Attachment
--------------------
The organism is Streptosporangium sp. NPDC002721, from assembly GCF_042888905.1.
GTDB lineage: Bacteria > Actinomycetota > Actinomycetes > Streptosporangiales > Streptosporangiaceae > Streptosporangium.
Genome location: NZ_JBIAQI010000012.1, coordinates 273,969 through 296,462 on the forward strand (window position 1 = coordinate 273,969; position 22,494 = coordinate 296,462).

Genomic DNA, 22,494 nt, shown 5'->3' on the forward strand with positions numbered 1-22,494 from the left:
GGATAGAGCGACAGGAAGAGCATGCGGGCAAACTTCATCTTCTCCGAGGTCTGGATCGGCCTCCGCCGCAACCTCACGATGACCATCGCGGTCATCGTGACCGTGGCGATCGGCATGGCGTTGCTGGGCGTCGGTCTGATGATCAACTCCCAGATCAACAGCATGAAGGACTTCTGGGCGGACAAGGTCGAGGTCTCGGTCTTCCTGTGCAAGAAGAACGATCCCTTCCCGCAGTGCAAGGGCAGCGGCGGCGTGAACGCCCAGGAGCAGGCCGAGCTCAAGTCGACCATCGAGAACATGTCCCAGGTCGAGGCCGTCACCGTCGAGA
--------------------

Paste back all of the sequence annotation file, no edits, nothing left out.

The organism is Streptosporangium sp. NPDC002721, from assembly GCF_042888905.1.
GTDB lineage: Bacteria > Actinomycetota > Actinomycetes > Streptosporangiales > Streptosporangiaceae > Streptosporangium.
Genome location: NZ_JBIAQI010000012.1, coordinates 273,969 through 296,462 on the forward strand (window position 1 = coordinate 273,969; position 22,494 = coordinate 296,462).

Genomic DNA, 22,494 nt, shown 5'->3' on the forward strand with positions numbered 1-22,494 from the left:
GGATAGAGCGACAGGAAGAGCATGCGGGCAAACTTCATCTTCTCCGAGGTCTGGATCGGCCTCCGCCGCAACCTCACGATGACCATCGCGGTCATCGTGACCGTGGCGATCGGCATGGCGTTGCTGGGCGTCGGTCTGATGATCAACTCCCAGATCAACAGCATGAAGGACTTCTGGGCGGACAAGGTCGAGGTCTCGGTCTTCCTGTGCAAGAAGAACGATCCCTTCCCGCAGTGCAAGGGCAGCGGCGGCGTGAACGCCCAGGAGCAGGCCGAGCTCAAGTCGACCATCGAGAACATGTCCCAGGTCGAGGCCGTCACCGTCGAGA